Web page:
DIFFERENT CLASS: Aspiring Ghanaian rugby players recieve tuition
GHANA RUGBY League Development Manager Sylvester Wellington has overseen the completion of a training course for potential rugby league leaders, held at the University of Ghana in Legon, Accra.
It was delivered by a three-man RLEF technical delegation, coaching manager Martin Crick, Andy Gilvary and Danny McNeice over six days.
“I was very happy to see lots of men and women turn up for the course,” said Wellington. “They have really shown lots of interest in the game and they can’t wait to impact on their people when they get back to their various institutions.”
A total of 63 candidates drawn from civil society, schools and universities, national defence establishments and from Nigeria attended, with 28 completing a one-day introductory course in coaching and match officiating and then the two-day RLEF Level 1 Coaching Course.
Stephen Larweteh, from Vilac Int’l School, was one who completed all aspects. “I have enjoyed basketball all my life until the GRL development manager met me and said to me to get involved. Initially I was reluctant but what I have learned from the classroom to the field has been very good. We will go out there to spread the good news of rugby league.”
The course was officially sanctioned by the Ghana Education Service, part of the Ministry of Education, which sent the highest proportion of candidates from Accra’s many state and private schools.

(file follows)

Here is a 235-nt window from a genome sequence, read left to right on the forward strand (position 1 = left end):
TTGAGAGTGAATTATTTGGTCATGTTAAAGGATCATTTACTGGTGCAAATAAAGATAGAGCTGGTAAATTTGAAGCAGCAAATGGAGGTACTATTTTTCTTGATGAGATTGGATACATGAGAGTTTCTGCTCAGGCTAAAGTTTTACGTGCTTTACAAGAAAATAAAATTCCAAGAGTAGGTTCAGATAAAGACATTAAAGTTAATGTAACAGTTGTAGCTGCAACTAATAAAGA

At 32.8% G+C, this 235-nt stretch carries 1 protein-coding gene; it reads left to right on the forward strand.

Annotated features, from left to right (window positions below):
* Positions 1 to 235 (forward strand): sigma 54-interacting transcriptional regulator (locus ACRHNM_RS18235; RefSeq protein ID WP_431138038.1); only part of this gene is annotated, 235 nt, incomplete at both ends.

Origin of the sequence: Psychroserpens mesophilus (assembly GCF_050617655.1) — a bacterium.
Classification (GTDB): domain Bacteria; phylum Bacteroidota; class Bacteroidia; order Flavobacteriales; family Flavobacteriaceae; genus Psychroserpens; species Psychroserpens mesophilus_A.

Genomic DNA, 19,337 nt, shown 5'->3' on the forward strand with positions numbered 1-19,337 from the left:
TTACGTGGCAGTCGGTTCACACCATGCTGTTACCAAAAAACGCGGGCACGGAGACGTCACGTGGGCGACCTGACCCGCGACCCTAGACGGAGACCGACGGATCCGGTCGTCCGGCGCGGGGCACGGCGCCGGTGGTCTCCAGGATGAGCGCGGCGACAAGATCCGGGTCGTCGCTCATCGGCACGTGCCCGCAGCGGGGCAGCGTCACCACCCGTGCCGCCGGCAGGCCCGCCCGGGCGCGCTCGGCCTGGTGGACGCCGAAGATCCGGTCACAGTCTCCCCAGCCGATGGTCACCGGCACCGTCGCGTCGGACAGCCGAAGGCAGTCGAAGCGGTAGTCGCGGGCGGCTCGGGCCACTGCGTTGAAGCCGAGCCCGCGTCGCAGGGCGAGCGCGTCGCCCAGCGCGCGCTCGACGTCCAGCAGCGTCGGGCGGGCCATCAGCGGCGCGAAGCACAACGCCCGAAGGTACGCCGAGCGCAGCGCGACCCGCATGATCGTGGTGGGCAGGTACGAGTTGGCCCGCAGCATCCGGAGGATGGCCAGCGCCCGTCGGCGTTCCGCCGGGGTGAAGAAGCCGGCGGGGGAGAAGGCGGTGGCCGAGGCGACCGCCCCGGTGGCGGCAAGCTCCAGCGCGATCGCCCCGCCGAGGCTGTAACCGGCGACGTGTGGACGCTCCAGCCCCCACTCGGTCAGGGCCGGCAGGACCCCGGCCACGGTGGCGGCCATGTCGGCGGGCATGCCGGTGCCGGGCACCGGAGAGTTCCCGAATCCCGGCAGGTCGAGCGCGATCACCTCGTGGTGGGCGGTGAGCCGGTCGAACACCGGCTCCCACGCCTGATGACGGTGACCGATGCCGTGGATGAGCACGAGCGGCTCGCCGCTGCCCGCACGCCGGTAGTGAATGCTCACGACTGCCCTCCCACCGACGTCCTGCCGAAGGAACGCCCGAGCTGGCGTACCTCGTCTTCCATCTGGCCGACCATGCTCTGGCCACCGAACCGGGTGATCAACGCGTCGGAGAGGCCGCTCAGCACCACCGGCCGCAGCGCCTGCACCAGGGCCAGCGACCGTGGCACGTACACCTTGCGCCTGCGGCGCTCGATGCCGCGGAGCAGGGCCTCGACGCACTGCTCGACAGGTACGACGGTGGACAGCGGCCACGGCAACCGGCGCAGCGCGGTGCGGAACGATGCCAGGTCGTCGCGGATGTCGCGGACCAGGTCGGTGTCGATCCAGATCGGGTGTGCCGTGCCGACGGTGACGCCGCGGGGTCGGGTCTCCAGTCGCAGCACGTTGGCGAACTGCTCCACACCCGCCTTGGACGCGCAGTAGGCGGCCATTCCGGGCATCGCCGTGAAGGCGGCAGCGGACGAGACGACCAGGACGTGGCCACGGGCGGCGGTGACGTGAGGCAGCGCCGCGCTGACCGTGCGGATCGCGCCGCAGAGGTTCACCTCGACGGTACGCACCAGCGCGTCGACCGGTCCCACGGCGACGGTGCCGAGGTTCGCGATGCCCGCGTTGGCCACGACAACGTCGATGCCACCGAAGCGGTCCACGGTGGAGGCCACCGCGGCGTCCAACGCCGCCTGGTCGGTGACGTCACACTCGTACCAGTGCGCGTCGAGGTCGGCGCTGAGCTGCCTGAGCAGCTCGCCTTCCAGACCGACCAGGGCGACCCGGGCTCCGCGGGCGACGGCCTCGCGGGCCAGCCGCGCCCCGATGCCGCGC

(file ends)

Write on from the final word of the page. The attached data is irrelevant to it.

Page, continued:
Labone Senior High School teacher Vida Nyawornota also sees a bright future for the sport in Ghana: “By the end of the course I joined the men to play contact rugby league for the first time; I enjoyed it so much and am ready to encourage women and men to take this game on. I believe it teaches you a lot both physically and mentally.”
Leon Crick was keen to point out the potential in Ghana: “The improvement was massive and, by the end, after just a few days of exposure to the sport, we saw what looked like a game of rugby league played by some athletic people. In terms of potential, Ghana easily matches and possibly exceeds what I’ve seen in many of the European countries I’ve worked in.”
The Ghana rugby league project is a pilot scheme in sub-Saharan Africa, with a number of other countries interested in adopting the sport since its recognition by the Commonwealth Games Federation in 2011.